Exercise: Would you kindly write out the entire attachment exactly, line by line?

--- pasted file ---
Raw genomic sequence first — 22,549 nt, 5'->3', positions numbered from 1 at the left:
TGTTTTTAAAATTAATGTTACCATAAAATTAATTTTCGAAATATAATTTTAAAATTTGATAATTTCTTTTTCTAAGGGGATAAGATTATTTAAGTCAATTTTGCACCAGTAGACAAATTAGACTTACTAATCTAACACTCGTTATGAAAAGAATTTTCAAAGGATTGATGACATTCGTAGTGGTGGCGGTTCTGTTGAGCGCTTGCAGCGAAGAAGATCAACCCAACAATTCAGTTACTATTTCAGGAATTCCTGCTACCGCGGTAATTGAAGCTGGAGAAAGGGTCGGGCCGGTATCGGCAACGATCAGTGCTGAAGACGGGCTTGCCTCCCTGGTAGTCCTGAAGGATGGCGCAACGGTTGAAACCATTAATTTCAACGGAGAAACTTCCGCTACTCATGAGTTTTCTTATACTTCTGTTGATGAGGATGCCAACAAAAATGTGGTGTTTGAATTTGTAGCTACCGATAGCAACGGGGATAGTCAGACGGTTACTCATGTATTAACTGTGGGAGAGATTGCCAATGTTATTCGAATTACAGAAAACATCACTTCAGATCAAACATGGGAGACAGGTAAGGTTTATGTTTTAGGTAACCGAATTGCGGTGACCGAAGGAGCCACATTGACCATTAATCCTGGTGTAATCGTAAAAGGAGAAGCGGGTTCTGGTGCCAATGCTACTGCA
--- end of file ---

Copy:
Raw genomic sequence first — 22,549 nt, 5'->3', positions numbered from 1 at the left:
TGTTTTTAAAATTAATGTTACCATAAAATTAATTTTCGAAATATAATTTTAAAATTTGATAATTTCTTTTTCTAAGGGGATAAGATTATTTAAGTCAATTTTGCACCAGTAGACAAATTAGACTTACTAATCTAACACTCGTTATGAAAAGAATTTTCAAAGGATTGATGACATTCGTAGTGGTGGCGGTTCTGTTGAGCGCTTGCAGCGAAGAAGATCAACCCAACAATTCAGTTACTATTTCAGGAATTCCTGCTACCGCGGTAATTGAAGCTGGAGAAAGGGTCGGGCCGGTATCGGCAACGATCAGTGCTGAAGACGGGCTTGCCTCCCTGGTAGTCCTGAAGGATGGCGCAACGGTTGAAACCATTAATTTCAACGGAGAAACTTCCGCTACTCATGAGTTTTCTTATACTTCTGTTGATGAGGATGCCAACAAAAATGTGGTGTTTGAATTTGTAGCTACCGATAGCAACGGGGATAGTCAGACGGTTACTCATGTATTAACTGTGGGAGAGATTGCCAATGTTATTCGAATTACAGAAAACATCACTTCAGATCAAACATGGGAGACAGGTAAGGTTTATGTTTTAGGTAACCGAATTGCGGTGACCGAAGGAGCCACATTGACCATTAATCCTGGTGTAATCGTAAAAGGAGAAGCGGGTTCTGGTGCCAATGCTACTGCA